In the world of offshore, Nevis specialises in letting its clients create corporations with greater anonymity than almost anywhere else on earth. Since 2012, the island’s financial services sector has grown exponentially, as those wishing to retain anonymity relocated to a place that promises just that. However, with ever-expanding counter legislation cropping up globally, how can Nevis continue to host such controversial services?
It is this provision of confidentiality that makes Nevis such an obstacle to law-enforcement investigators. If police can’t prove who owns something, they can’t prove it was criminally acquired, say, or that tax was avoided on the profits from it. This is what dishonest business men are looking for when they relocate offices overseas. As of 2018, approximately 300 UK properties are owned in Nevis.
While Nevis specialises in LLCs, some other noteworthy comparisons include:
LLCs make it hard for creditors to find assets, which also helps HNWIs in court to avoid paying damages for any lost lawsuits. In the US however, it is becoming increasingly difficult to hide property, as courts can now order a disclosure of information. Conveniently, those courts have no jurisdiction in Nevis, which has allowed the idea of an extremely attractive Caribbean version of the LLC.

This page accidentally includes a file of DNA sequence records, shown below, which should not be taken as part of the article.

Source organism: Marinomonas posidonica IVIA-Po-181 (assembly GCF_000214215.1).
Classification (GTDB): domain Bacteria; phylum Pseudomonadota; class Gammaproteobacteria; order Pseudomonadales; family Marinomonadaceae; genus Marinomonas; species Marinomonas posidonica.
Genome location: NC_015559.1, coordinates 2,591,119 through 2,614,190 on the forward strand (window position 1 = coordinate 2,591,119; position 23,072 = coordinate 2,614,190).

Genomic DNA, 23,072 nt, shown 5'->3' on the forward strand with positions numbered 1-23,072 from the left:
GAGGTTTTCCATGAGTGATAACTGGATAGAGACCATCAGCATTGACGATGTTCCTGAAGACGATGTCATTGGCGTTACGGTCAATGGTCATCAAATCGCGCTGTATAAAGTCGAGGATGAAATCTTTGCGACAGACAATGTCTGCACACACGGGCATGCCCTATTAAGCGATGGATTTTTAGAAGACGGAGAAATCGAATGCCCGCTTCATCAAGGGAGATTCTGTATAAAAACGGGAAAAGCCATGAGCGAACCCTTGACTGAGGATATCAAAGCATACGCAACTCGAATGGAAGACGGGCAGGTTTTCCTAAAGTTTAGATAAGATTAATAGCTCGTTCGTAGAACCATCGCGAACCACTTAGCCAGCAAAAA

Nevis legislation allows HNWIs to protect their property; be it from a business associate, partner, spouse or other family members. All typical “tax haven” destinations do this; however, Nevis seems to be the only country that stuck to such a high protection level over the years. In its efforts to remain competitive, thereby tempting business away from competitors such as Jersey or BVI.
To bring legal proceedings on Nevis, you have to file a bond of $100,000 with the court as proof that your case isn’t frivolous. If you win, that is only the beginning of your quest for the assets. Nevis’s regulator holds no information on either the ownership of the company or its assets. An LLC in Nevis cannot be wound up, therefore asset confiscation cannot be used as amends or reimbursement of the injured party. If one is looking to bring about litigation regarding the ownership of property being held in a Nevis-registered trust, claimants have to prove beyond reasonable doubt that the trust is a sham within 12 months of its incorporation. This is complicated, since Nevis law requires all information on the trust to be confidential, so claimants would be unlikely to know of its existence.
Are these absurdly challenging defenses intended to be used? Rather a mere deterrent of anyone looking to press charges. If they can persuade a claimant into taking an out of court settlement; for a HNWI with vulnerable assets this remains a morally questionable, somewhat legal and undoubtably good-looking alternative option.